ATTACHMENT 1 EXAMPLE OF SIDE BY SIDE COMPARISON TABLE
|ELEMENT OF COMPARISON||SUBJECT DEVICE||CLAIMED SE DEVICE #1||(CLAIMED SE DEVICE #2)|
|principle of operation|
|specific drug use|
|needle tip configuration|
|barrel marking specs|
|needle cover dimensions|
|needle cover color|
|needle cover strength|
|hub/needle bond strength|
SE=substantially equivalent, specs=specifications
The applicant may reference relevant standards in the Table.
For a device sold sterile, provide the following information as detailed in the ODE Blue Book Memorandum #K90-1.
1. Sterilization method that will be used.
2. A description of the method that will be used to validate the sterilization cycle, but not the validation data itself. Reference to a standard method (e.g., AAMI Radiation Standard) usually is sufficient.
3. The sterility assurance level (SAL) for the device which the firm intends to meet. An SAL of 10-6 is required for devices which contact normally sterile areas of the body.
4. A description of the packaging to maintain the device's sterility (this is not to include packaging integrity testing data).
5. If sterilization involves EtO, the maximum levels of residues of ethylene oxide, ethylene chlorohydrin, and ethylene glycol which remain on the device. The levels should be consistent with the draft Federal Register Notice on EtO limits.1
6. Whether the product is "pyrogen free" and an identification of the method used to make that determination.2
7. The radiation dose, if radiation sterilization will be used, and if it has been determined. Otherwise, amend the 510(k) file at FDA when the dose has been determined.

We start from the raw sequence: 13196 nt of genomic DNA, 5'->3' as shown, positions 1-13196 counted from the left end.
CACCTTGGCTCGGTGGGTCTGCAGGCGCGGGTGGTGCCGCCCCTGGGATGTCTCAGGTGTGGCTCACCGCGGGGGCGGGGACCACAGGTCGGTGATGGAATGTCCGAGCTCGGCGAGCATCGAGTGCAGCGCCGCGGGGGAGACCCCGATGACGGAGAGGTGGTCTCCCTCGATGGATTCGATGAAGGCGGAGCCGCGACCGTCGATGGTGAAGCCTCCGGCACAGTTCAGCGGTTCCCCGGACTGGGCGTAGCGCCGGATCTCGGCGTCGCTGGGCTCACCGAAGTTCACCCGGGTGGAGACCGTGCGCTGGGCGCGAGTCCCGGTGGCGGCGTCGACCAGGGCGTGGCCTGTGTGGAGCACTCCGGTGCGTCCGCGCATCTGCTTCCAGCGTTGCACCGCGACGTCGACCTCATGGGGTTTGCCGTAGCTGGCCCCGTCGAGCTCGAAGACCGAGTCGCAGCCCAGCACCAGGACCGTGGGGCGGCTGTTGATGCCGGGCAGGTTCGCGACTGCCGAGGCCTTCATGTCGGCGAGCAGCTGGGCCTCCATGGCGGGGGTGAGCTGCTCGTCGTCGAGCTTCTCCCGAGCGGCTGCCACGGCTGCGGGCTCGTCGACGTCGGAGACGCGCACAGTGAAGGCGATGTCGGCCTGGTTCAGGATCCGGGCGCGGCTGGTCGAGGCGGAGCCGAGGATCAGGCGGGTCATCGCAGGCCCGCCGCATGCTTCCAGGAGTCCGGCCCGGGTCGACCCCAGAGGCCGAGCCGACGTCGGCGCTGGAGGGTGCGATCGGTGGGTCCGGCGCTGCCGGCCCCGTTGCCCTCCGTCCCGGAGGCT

1. FDA Proposed Rule, 43 FR 27482 (June 23, 1978), Maximum Residue Limits for Ethylene Oxide, Ethylene Chlorohydin, and Ethylene Glycol.
2. FDA Guidelines on Validation of the Limulus Amebocyte Lysate (LAL) Test as an End-Product Endotoxin Test for Human and Animal Parenteral Drugs, Biological Products, and Medical Devices.
The applicant must provide the following for a kit, i.e., a package consisting of at least one medical device and additional devices, drugs, or biologics as other components.
1. Include a complete and specific listing of all components of the kit(s).
(a) I certify that the medical device components of my kit listed on page(s) [SUBMITTER PROVIDE PAGE NUMBERS] are either (1) legally marketed preamendments devices, (2) exempt from premarket notification (consistent with the exemption criteria described in the classification regulations and the limitations of exemptions from Section 510(k) of the act (e.g., 21 CFR 862.9), or (3) have been found to be substantially equivalent through the premarket notification process for the use(s) for which the kit is intended (i.e., not claiming or causing a new use for the component(s)).
(b) I further certify that I purchase the device components in finished form, i.e., they are packaged, labeled, etc., consistent with their preamendments, exemption, or premarket notification criteria and status. All purchased drug or biologic components are also packaged and labeled consistent with their approval or licensing.
If you cannot make certification statement (a) for each device component of your kit, you must itemize the components without preamendments, exemption, or premarket notification status. You must also supply adequate information so that FDA can evaluate the equivalence of these components of your kit. This information may be the same information needed for a separate 510(k) for each component.
If you cannot make certification statement (b), then identify the components purchased in unfinished form, e.g., packaged in bulk (not final packaged and labeled in separate units).
3. Clearly identify in the list of kit components any that are drugs and biologics. For example, state next to the item that it is a drug or a biologic.
4. Describe how the kit is assembled and processed into finished form for purchase (e.g., the components are taken out of the finished product or bulk packaging, component X is individually sterilized, all the components are then
placed on a tray, the kit is wrapped, but not sterilized prior to shipment).